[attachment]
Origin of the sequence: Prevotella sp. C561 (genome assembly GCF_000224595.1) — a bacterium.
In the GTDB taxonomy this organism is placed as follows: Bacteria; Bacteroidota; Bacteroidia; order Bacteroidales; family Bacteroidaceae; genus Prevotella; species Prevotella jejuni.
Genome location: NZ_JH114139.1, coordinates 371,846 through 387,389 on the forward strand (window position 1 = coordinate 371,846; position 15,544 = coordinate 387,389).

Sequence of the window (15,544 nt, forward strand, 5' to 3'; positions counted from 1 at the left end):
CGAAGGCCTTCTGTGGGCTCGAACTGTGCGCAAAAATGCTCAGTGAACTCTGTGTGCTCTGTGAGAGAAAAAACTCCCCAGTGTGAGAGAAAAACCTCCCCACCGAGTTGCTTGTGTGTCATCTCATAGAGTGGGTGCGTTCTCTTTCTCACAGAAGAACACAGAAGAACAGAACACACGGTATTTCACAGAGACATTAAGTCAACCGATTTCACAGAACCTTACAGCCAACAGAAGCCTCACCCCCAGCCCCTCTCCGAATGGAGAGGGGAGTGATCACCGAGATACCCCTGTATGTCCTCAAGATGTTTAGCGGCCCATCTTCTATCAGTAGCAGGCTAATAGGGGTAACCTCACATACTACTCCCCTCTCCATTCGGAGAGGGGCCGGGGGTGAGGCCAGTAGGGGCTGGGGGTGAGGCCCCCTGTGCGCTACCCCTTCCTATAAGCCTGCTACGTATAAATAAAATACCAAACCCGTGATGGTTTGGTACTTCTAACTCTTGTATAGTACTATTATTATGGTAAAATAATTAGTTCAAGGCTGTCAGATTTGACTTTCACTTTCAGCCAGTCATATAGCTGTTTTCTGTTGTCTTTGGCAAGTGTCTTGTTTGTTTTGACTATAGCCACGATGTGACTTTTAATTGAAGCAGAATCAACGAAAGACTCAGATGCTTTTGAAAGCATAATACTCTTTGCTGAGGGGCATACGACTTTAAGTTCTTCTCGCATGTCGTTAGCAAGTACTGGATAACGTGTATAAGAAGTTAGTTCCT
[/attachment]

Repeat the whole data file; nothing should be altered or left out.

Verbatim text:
Origin of the sequence: Prevotella sp. C561 (genome assembly GCF_000224595.1) — a bacterium.
In the GTDB taxonomy this organism is placed as follows: Bacteria; Bacteroidota; Bacteroidia; order Bacteroidales; family Bacteroidaceae; genus Prevotella; species Prevotella jejuni.
Genome location: NZ_JH114139.1, coordinates 371,846 through 387,389 on the forward strand (window position 1 = coordinate 371,846; position 15,544 = coordinate 387,389).

Sequence of the window (15,544 nt, forward strand, 5' to 3'; positions counted from 1 at the left end):
CGAAGGCCTTCTGTGGGCTCGAACTGTGCGCAAAAATGCTCAGTGAACTCTGTGTGCTCTGTGAGAGAAAAAACTCCCCAGTGTGAGAGAAAAACCTCCCCACCGAGTTGCTTGTGTGTCATCTCATAGAGTGGGTGCGTTCTCTTTCTCACAGAAGAACACAGAAGAACAGAACACACGGTATTTCACAGAGACATTAAGTCAACCGATTTCACAGAACCTTACAGCCAACAGAAGCCTCACCCCCAGCCCCTCTCCGAATGGAGAGGGGAGTGATCACCGAGATACCCCTGTATGTCCTCAAGATGTTTAGCGGCCCATCTTCTATCAGTAGCAGGCTAATAGGGGTAACCTCACATACTACTCCCCTCTCCATTCGGAGAGGGGCCGGGGGTGAGGCCAGTAGGGGCTGGGGGTGAGGCCCCCTGTGCGCTACCCCTTCCTATAAGCCTGCTACGTATAAATAAAATACCAAACCCGTGATGGTTTGGTACTTCTAACTCTTGTATAGTACTATTATTATGGTAAAATAATTAGTTCAAGGCTGTCAGATTTGACTTTCACTTTCAGCCAGTCATATAGCTGTTTTCTGTTGTCTTTGGCAAGTGTCTTGTTTGTTTTGACTATAGCCACGATGTGACTTTTAATTGAAGCAGAATCAACGAAAGACTCAGATGCTTTTGAAAGCATAATACTCTTTGCTGAGGGGCATACGACTTTAAGTTCTTCTCGCATGTCGTTAGCAAGTACTGGATAACGTGTATAAGAAGTTAGTTCCT